But there was one notable victory for anti-abortionist activists: banning use of taxpayer funds to finance abortions for poor women.
The abortion issue has been revisited several times since Roe, most famously in two cases: Webster v. Reproductive Health Services (1989) and Planned Parenthood v. Casey (1992).
Webster (a 5-4 decision) upheld major parts of a Missouri abortion law that prohibited use of public facilities or the participation of public employees in abortions, and required doctors to test the viability of a fetus before performing an abortion.
Justices William Rehnquist, Byron White and Anthony Kennedy said they would allow restrictions on abortion, but only if the restrictions had a rational basis. More important, the three conservative justices said a compelling government interest need not be required to justify restrictions on abortion. That was a blow for anti-abortion forces.
Then came the Planned Parenthood ruling, in which the justices clearly outlined their views on Roe. The decision (also 5-4) reaffirmed the heart of Roe while giving states the power to regulate procedures so long as they did not impose an "undue burden" on a woman's right to abortion. The standard: Undue burden exists if "the purpose and effect is to place substantial obstacles in the path of a woman seeking an abortion before the fetus attains viability." The ruling left supporters on both sides of the issue dissatisfied, feeling it was ambiguous.
Justice Sandra Day O'Connor did not join either opinion, saying there was nothing in it to justify reconsidering Roe. Nevertheless, Blackmun wrote, "the right to reproductive choice" was in danger of being overturned.
Another legacy of Roe that remains: The head-counting of justices on the court, a what-if scenario that could lead to the overturning of Roe. The current 5-4 conservative majority could shift significantly in either direction if two or more justices leave the bench in the next few years, as is widely expected.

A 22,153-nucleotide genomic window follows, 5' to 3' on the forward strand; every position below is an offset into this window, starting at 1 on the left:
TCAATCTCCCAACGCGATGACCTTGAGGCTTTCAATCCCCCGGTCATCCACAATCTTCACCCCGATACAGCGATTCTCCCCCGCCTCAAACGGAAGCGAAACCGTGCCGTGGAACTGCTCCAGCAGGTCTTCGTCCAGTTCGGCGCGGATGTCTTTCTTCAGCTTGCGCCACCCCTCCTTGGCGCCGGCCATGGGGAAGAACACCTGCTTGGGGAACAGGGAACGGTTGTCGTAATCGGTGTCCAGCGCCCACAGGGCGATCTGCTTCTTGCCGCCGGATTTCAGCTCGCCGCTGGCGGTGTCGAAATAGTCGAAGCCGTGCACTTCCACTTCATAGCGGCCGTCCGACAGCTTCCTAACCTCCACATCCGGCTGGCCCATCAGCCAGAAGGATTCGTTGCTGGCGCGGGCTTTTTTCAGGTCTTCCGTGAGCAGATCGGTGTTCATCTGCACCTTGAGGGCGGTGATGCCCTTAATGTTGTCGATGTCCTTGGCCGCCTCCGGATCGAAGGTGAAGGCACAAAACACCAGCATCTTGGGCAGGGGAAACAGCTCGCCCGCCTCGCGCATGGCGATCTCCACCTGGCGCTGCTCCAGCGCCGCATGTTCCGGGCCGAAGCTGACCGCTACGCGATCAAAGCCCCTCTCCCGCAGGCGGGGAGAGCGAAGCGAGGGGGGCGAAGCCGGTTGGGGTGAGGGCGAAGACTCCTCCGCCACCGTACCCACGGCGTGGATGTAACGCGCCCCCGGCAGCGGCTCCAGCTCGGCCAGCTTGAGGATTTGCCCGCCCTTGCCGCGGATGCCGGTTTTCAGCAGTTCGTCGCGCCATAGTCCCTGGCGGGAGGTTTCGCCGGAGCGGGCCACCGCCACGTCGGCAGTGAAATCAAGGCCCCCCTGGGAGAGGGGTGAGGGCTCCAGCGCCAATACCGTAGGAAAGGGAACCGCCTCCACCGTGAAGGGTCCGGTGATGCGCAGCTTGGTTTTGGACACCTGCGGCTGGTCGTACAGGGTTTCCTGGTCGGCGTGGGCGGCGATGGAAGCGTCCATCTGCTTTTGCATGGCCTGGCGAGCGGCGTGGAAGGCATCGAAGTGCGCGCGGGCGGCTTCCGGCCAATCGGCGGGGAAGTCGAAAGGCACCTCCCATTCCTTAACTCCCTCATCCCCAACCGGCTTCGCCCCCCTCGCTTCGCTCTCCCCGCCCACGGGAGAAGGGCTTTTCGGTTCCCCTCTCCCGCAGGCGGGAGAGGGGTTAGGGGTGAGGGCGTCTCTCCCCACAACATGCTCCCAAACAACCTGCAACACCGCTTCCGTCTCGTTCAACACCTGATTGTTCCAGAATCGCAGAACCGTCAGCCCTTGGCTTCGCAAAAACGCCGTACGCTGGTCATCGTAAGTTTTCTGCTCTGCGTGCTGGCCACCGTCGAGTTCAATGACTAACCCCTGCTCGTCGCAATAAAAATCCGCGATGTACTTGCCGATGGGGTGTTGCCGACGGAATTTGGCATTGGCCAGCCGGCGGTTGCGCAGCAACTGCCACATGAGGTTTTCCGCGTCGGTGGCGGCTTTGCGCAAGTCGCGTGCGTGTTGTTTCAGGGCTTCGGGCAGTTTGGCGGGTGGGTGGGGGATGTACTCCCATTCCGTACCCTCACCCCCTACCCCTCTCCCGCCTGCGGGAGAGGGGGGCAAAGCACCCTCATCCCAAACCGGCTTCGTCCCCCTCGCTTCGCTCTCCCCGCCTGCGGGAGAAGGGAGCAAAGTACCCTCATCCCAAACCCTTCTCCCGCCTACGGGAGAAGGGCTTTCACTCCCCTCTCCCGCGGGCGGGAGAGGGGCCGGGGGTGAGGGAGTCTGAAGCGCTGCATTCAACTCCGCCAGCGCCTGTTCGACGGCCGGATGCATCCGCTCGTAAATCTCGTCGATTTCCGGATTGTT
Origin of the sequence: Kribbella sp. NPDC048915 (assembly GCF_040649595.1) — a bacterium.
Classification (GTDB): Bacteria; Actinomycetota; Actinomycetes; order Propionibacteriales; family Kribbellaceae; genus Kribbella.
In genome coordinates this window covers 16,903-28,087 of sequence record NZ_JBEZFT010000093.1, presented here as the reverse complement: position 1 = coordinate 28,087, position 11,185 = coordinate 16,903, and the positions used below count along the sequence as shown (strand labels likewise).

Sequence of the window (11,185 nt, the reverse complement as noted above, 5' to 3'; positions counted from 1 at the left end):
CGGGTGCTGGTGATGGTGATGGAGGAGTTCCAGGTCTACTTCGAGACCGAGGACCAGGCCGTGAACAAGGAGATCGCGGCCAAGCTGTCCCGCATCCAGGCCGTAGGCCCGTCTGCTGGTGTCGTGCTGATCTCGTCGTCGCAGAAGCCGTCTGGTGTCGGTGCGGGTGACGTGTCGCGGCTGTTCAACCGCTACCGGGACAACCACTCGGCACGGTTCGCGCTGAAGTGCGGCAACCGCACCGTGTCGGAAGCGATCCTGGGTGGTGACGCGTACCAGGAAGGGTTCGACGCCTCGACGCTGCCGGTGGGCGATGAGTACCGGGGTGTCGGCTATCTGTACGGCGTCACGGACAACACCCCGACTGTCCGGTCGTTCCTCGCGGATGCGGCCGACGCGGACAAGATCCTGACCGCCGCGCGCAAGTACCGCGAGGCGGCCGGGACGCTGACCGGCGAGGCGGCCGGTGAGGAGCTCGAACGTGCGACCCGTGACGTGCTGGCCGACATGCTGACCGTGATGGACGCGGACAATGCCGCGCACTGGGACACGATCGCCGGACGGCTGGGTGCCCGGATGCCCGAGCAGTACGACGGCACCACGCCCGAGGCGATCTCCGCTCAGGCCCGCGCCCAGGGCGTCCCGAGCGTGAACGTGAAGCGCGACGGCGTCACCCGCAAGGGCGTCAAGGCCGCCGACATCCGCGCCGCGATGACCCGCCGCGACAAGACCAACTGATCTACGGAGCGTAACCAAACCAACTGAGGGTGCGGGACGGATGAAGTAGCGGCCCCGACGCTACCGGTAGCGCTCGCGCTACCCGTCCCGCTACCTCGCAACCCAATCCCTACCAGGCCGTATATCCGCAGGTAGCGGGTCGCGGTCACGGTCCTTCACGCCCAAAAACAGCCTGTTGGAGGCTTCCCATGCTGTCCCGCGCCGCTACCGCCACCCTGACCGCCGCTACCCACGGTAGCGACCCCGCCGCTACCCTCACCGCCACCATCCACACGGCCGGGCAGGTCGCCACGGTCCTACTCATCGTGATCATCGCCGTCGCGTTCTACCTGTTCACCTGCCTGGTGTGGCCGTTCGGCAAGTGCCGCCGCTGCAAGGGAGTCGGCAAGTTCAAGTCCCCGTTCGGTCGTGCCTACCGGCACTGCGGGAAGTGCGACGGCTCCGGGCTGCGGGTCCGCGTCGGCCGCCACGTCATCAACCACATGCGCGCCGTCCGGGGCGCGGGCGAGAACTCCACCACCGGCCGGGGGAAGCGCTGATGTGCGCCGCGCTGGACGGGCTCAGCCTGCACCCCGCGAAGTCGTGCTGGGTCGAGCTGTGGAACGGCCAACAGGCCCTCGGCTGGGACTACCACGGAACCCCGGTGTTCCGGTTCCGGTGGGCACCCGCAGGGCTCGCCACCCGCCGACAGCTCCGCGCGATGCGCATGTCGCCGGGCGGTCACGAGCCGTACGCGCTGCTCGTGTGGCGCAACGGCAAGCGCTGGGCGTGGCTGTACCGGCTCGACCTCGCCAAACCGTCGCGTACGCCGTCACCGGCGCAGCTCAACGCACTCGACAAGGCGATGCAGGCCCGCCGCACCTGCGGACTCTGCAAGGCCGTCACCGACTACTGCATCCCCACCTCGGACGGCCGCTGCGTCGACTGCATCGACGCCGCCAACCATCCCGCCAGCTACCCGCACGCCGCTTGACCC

In the meantime, conservatives in Congress have promised to push for tougher restrictions on the access to abortion, though many political experts say the goal is not necessarily aimed at overturning Roe.
They found success last year when the justices in a sharply divided 5-4 ruling upheld a federal ban on a controversial a late-term procedure, rejecting concerns the law didn't take into account the physical safety of the mother.
The procedure is typically performed by doctors in the middle to late second trimester. The legal sticking point was that the law lacked a "health exception" for a woman who might suffer serious medical complications, something the justices have said in the past is necessary when considering abortion restrictions.
The swing vote, as in previous cases, came from Kennedy. In angry dissent, Justice Ruth Bader Ginsburg, the lone woman on the high court since O'Connor stepped down, called the majority's conclusions "alarming" and said they "cannot be understood as anything other than an effort to chip away a right declared again and again by this court, and with increasing comprehension of its centrality to women's lives."
If there is one last legacy of the Roe decision, it may be that it opened up and expanded the entire debate on the rights of women, sexuality, health care, and medical decisions. Issues like cloning, stem cells, and fetal research have become part of the national lexicon. As significant as it was, Roe v. Wade was only the beginning of the battle. E-mail to a friend